Dustin Hoffman_Masterclass on Acting

June 9, 2018

Dustin Hoffman_Masterclass on Acting
Sale Page: _https://www.refinery29.com/2015/08/92007/dustin-hoffman-masterclass-acting-review

Price: $90

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When you get an offer to try an acting class taught by Dustin Hoffman, you don’t say no.

The man who has brought to life Ben Braddock, Carl Bernstein, Tootsie, Rain Man, and Bernie Focker teaches as part of MasterClass, a site that unites maestros in various fields with students of all skill levels. James Patterson gives a course on writing and Usher schools in the art of performance. The allure is the promise of learning from the best of the best. You rate and review the work of your peers, and they’ll do the same for you. Some students even receive online feedback from the teacher (in my case, a two-time Oscar winner) if they upload samples of their work — all for $90.
The class consists of 24 video lessons, which are about 10 to 12 minutes each. About half of them are Hoffman lecturing. The other half show him workshopping a scene with two actors. There’s also a collection of printable resources, including scripts and lesson plans. Not listed on the package, though available in abundance, are moments of Hoffman in his IDGAF glory, scenes so uncomfortable they might as well be family therapy sessions, and some hard-truth lessons about what it really takes to be an actor.
Lessons One Through Eight: Hoffman No Longer Gives A Shit
It’s not that I ever assumed Hoffman was a stuffy guy — an Ac-tor. I was just surprised to see him so casually blunt about everything. Right off the bat, he wants you to know we are lazy humans. All of us. It’s unattractive, but it’s the truth. Hoffman beseeches us to show all sides of our humanity — even the bad stuff — when we’re acting. “We’re all mean bastards,” he says in lesson one. “We’re all lying, deceptive people. We’re all chicken shit.” He’s begun wearing a beaded bracelet that I can’t stop looking at. It goes well with his suit. His shoes remain out of sight for now, but I have a feeling they’re probably incredible. My takeaway: Hoffman has entered his “I don’t give a fuck” phase, and it looks quite good on him.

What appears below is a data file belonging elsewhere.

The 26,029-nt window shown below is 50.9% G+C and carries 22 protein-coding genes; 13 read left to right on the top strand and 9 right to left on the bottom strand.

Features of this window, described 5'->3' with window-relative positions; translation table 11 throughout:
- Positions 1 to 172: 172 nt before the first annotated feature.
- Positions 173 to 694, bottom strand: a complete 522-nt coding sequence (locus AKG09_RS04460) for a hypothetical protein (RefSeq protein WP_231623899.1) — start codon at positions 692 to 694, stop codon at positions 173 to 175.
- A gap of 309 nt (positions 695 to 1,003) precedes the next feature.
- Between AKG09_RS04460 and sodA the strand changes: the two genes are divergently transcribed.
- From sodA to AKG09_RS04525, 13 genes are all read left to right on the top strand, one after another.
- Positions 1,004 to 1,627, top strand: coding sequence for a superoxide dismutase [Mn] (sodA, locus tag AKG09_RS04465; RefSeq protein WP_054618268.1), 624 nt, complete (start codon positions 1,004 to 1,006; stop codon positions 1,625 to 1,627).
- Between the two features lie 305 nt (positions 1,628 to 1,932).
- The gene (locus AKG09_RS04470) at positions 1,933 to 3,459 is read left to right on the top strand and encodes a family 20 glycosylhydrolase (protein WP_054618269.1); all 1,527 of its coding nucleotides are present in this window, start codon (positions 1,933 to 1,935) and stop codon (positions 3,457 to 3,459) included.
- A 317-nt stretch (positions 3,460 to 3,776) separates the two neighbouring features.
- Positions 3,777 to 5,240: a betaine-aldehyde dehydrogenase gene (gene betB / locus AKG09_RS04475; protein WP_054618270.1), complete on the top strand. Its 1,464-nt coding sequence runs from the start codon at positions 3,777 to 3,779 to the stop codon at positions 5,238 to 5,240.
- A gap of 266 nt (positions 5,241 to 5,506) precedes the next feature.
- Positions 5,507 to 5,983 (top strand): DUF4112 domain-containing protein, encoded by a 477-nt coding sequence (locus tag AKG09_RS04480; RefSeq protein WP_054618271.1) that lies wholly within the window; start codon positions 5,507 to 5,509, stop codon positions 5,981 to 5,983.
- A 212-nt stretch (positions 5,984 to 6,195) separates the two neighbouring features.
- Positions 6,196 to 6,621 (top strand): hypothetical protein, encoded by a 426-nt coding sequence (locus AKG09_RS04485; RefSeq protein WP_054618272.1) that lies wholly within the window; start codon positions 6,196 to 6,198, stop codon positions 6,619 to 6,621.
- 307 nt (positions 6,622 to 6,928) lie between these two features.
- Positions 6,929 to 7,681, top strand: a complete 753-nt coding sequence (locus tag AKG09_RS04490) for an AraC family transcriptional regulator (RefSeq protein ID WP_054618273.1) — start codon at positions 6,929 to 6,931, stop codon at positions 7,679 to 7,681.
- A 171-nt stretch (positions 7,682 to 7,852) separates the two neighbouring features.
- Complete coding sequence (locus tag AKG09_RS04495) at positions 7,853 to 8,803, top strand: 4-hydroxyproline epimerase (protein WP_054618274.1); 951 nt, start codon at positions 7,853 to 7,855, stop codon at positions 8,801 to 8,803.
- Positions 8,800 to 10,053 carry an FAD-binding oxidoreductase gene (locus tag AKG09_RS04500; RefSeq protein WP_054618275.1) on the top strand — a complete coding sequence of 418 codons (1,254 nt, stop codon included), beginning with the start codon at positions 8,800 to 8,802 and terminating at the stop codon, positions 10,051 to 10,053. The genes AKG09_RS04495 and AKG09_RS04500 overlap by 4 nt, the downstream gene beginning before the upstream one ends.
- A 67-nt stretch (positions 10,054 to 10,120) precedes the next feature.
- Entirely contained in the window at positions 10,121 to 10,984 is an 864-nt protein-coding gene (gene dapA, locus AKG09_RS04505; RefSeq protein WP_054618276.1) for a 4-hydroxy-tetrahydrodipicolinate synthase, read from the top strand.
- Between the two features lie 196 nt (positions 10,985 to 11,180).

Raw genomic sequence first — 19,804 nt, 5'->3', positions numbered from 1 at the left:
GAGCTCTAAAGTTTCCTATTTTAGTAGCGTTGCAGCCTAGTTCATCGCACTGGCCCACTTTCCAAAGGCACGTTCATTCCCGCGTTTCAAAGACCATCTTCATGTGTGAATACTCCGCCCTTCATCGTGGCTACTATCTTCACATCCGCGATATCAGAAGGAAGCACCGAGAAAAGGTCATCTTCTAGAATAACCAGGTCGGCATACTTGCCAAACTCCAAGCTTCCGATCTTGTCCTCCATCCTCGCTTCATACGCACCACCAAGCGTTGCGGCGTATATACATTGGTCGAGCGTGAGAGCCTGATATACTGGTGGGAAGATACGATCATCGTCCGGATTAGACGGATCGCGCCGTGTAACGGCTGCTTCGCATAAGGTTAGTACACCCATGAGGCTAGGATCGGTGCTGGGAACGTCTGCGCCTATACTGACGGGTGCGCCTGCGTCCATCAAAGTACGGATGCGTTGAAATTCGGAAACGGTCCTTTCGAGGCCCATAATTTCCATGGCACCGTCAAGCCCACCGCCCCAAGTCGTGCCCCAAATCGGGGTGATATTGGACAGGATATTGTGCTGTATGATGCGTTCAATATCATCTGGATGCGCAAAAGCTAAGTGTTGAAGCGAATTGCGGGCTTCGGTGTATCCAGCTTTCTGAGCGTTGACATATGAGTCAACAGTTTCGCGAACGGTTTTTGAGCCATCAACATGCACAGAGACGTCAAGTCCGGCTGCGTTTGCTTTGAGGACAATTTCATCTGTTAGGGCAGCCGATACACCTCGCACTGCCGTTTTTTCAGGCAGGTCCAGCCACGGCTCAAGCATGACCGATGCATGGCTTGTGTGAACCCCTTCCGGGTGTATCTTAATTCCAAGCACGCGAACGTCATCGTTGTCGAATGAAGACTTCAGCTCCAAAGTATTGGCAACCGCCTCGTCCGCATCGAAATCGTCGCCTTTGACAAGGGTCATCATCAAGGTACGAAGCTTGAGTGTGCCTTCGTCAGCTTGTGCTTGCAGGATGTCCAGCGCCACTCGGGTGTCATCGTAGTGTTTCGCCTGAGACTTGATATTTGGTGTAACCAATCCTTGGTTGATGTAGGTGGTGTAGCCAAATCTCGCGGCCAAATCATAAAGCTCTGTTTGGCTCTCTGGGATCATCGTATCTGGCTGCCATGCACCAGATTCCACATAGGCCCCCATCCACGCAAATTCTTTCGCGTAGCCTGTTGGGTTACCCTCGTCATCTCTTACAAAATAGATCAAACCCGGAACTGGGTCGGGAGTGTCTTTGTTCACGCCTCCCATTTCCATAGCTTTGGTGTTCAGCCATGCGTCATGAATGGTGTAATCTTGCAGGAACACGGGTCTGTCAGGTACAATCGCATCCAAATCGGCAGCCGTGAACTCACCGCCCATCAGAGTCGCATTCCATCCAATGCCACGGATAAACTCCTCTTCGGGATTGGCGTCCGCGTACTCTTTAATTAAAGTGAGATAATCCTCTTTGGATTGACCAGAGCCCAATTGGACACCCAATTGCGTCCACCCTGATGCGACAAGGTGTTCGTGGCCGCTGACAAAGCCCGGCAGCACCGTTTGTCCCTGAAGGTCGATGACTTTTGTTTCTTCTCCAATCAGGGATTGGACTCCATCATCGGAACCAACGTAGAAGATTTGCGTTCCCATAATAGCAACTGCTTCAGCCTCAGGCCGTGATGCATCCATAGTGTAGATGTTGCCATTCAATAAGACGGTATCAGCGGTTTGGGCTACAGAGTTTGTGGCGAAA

Now that we all understand we’re terrible people, we move right into scene work with actors Nick and Molly, who have never met before and will be acting out that “It’s my fault” scene from Jerry Maguire, where Dorothy is trying to end things with Jerry. This is where we see Hoffman in his element. He pushes them to find a personal connection to the material. “Reveal, reveal, reveal yourself to each other,” he tells them. “Text is the last fucking thing that’s gonna do that.” He encourages them to just say the lines, maybe even make up some lines along the way. These improv moments, he assures them, are often what makes it into the film.
This is where it gets interesting. Hoffman, having noticed Nick was a bit smitten with Molly, asks Nick if he was disappointed when he learned his scene partner had a boyfriend. He admits he was, a bit. Hoffman’s getting real now. “We bullshit each other,” he tells the actors. “We bullshit ourselves. The hardest thing to do is not bullshit ourselves.” There’s an uncomfortable silence, almost like we’re all in trouble. “If we don’t bullshit ourselves on some level, it’s too painful not to be alive.” This is one of many moments where it’s unclear if Hoffman may tear up a bit.
Then, just like that, we’re back to fun Hoffman. He’s whispering directions into one actor’s ear, leaving the other one in the dark. It’s like watching a game show. He starts talking about how you go into acting for the babes. I find myself really into his devil-may-care attitude.
Wedged between his stories about Robert Duvall and shouting at acting coaches, Hoffman’s dropping some real, practical advice. Turning to us, his rapt, unseen audience, he tells us to audit acting classes until we find the coach who really thinks we’ve got something. He addresses the imposter syndrome many actors feel after getting so many rejections. He talks about method acting, the Strassberg relaxation exercise, and managing your ego. He recommends writing out your lines. Hoffman, for all of his unpredictability, shares the wisdom.